Good luck with all the builds your currently working on while trying to correct all the misinformation out there on the net. I have no idea how you have time to breath. 😝

Edited by Rider

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The term "forged" is used by Lamborghini, since they are using it on their cars, mostly as trim parts.  I have a few kits, namely the Setso Elemento, that pioneered using carbon-fiber for everything, even the exhaust tips; the tub is this stuff.

Hope to find this when I get around to building a Lamborghini.

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3 minutes ago, Rider said:

Your last sentence proves my point, it's a word being manipulated to sell product, it's nothing more then a marketing hook. Btw, I work in the bicycle industry where carbon fibre is used extensively and many new manufacturing processes and techniques have been developed. We use this forged technique to make rocker arms for suspension linkages, it's used in a pure linear application. 

I digress, perhaps the consumer protection agency needs to be alerted about your concerns. 😜 

I feel this conversation will just go round and round. I see your concern, but it's moot and more of a nit pick thing then a true technical issue concern. 

Good luck with all the builds your currently working on while trying to correct all the misinformation out there on the net. I have no idea how you have time to breath. 😝

I said it was a BS marketing term in the beginning. That's all it is. It isn't "forging". So we agree in principle, but the semantic derivation of the term that Spex was proposing is what I took issue with.

Ain't no "metaphorical" or "deeply collaborative" mumbo jumbo about it. It's an allusion to forged metal. Nothing more, nothing less.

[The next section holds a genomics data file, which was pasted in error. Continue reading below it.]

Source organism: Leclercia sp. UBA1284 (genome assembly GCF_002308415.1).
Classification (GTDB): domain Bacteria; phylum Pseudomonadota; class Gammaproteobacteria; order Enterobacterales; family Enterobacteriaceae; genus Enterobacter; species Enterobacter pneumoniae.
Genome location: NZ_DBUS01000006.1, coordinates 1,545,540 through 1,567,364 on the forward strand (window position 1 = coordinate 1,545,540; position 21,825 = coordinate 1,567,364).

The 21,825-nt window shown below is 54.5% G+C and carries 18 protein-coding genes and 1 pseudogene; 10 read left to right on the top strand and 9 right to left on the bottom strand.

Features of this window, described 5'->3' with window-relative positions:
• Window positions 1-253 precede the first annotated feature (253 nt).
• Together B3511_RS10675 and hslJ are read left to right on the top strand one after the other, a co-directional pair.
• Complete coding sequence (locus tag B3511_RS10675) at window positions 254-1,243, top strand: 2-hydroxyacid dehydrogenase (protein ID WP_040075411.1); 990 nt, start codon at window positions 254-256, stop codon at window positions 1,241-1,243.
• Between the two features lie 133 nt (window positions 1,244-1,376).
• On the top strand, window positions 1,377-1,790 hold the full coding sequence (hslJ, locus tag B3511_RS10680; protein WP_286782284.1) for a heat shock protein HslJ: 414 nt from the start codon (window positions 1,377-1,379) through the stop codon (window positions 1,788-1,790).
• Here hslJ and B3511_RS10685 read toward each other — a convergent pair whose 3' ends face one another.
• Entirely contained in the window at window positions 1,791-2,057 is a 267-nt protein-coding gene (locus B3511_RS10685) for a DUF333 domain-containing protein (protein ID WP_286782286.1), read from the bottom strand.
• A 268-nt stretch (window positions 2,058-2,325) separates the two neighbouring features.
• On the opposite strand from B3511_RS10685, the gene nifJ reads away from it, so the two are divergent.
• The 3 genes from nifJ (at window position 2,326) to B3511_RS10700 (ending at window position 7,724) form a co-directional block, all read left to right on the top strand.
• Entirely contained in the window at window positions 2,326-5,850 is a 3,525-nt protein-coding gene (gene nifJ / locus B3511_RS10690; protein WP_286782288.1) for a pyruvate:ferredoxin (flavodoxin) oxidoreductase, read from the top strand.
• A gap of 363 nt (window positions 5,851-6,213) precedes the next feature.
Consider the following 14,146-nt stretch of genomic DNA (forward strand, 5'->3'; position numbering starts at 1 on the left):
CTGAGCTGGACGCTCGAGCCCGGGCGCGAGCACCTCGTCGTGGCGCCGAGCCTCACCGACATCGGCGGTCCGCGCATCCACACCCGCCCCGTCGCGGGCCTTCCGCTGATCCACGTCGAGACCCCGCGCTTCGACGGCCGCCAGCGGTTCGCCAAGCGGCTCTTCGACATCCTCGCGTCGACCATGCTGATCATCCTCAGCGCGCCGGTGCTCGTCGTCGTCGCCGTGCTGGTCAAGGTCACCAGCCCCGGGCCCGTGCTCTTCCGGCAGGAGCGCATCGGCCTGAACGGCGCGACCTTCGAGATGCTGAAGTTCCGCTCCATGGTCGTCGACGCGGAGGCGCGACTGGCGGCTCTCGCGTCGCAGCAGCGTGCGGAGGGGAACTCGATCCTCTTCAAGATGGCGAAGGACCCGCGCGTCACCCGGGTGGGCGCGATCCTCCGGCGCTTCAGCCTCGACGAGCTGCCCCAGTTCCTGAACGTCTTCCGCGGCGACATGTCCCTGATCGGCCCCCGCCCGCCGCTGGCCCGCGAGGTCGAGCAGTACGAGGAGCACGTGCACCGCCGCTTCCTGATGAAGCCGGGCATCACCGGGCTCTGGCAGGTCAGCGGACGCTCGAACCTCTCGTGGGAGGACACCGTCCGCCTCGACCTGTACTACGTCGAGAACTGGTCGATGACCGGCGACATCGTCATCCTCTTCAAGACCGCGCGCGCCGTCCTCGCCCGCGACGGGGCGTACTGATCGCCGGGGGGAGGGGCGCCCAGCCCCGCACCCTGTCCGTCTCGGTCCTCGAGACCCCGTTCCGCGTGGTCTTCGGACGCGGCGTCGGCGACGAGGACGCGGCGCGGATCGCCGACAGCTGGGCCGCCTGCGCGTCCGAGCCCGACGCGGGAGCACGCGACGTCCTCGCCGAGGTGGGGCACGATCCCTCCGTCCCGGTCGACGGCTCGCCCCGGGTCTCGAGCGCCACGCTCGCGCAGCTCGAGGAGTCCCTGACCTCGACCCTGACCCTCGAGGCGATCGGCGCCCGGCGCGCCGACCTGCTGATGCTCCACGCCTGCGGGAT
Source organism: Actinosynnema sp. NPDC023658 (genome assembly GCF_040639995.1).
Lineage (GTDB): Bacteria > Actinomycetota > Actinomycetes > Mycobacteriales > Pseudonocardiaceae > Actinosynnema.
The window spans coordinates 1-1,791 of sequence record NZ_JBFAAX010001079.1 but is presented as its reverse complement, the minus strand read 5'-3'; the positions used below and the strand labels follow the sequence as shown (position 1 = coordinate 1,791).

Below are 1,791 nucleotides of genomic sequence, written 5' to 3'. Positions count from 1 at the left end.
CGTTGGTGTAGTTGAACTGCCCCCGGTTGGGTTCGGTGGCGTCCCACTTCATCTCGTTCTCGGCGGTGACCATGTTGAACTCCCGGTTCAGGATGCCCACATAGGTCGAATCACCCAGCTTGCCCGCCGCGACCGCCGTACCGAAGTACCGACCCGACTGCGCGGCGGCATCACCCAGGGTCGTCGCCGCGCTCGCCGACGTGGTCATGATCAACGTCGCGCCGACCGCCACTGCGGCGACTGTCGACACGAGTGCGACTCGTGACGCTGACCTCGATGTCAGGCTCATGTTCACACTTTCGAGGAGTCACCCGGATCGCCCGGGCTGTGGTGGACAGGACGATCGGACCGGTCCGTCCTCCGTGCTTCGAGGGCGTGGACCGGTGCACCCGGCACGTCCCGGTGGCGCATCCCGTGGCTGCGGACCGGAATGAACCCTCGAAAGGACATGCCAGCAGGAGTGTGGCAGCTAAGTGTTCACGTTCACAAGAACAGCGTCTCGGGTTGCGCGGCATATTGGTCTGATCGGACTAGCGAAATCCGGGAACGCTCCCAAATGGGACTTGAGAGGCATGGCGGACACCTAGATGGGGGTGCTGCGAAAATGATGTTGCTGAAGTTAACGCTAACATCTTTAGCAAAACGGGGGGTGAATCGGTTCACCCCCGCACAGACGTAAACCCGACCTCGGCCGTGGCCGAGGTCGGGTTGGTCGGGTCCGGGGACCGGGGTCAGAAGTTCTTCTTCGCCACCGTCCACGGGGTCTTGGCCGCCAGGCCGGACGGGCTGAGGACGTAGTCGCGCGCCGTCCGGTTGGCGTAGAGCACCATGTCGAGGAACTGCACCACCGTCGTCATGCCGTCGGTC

I also have to really laugh at your highlighted phrases above, as I'm often accused of and derided for making sneering and sarcastic comments towards other members.

Hmmmmm...who's the sneering sarcastic one on this exchange?

But...that's absolutely all I'm going to say on the subject. I have no interest in arguing, being "right" or any further discussion.

Anyone is free to believe whatever they want to believe, to understand or misunderstand anything I've said, to try to shift positions or pretend I've said things I haven't.

And anyone is equally free to dislike me, think I'm a big pile of self-righteous poo, or anything else.

But according to the rules of conduct as I understand them here, any personal attacks are out of bounds. 

Frankly, I think it is perhaps unfortunate I said anything at all. I actually like both you and Spex, and have much respect for the work I've seen you post here.

Hopefully, we can let this silliness end, agree to disagree or not, and go on about our business as usual.

And I really don't give a rat's rump either way.

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12 minutes ago, Ace-Garageguy said:

I said it was a BS marketing term in the beginning. That's all it is. It isn't "forging". So we agree in principle, but the semantic derivation of the term that Spex was proposing is what I took issue with.

Ain't no "metaphorical" or "deeply collaborative" mumbo jumbo about it. It's an allusion to forged metal. Nothing more, nothing less.

I also have to really laugh at your highlighted phrases above, as I'm often accused of and derided for making sneering and sarcastic comments towards other members.

Hmmmmm...who's the sneering sarcastic one on this exchange?